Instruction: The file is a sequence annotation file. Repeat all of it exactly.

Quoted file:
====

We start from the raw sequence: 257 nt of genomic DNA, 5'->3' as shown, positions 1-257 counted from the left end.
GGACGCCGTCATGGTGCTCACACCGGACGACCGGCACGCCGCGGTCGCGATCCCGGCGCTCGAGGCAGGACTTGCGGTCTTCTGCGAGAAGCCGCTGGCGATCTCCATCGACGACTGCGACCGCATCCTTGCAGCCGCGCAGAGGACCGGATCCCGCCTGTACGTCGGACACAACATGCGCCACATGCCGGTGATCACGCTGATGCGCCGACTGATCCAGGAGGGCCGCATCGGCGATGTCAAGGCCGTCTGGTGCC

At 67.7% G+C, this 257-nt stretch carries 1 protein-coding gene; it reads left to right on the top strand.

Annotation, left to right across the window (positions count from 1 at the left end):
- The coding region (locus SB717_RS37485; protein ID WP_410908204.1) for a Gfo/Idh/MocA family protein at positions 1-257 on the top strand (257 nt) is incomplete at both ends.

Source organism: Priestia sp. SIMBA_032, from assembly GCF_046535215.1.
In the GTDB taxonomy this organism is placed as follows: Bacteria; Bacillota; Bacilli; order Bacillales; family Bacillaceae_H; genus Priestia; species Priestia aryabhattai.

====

We start from the raw sequence: 257 nt of genomic DNA, 5'->3' as shown, positions 1-257 counted from the left end.
GGACGCCGTCATGGTGCTCACACCGGACGACCGGCACGCCGCGGTCGCGATCCCGGCGCTCGAGGCAGGACTTGCGGTCTTCTGCGAGAAGCCGCTGGCGATCTCCATCGACGACTGCGACCGCATCCTTGCAGCCGCGCAGAGGACCGGATCCCGCCTGTACGTCGGACACAACATGCGCCACATGCCGGTGATCACGCTGATGCGCCGACTGATCCAGGAGGGCCGCATCGGCGATGTCAAGGCCGTCTGGTGCC

At 67.7% G+C, this 257-nt stretch carries 1 protein-coding gene; it reads left to right on the top strand.

Annotation, left to right across the window (positions count from 1 at the left end):
- The coding region (locus SB717_RS37485; protein ID WP_410908204.1) for a Gfo/Idh/MocA family protein at positions 1-257 on the top strand (257 nt) is incomplete at both ends.

Source organism: Priestia sp. SIMBA_032, from assembly GCF_046535215.1.
In the GTDB taxonomy this organism is placed as follows: Bacteria; Bacillota; Bacilli; order Bacillales; family Bacillaceae_H; genus Priestia; species Priestia aryabhattai.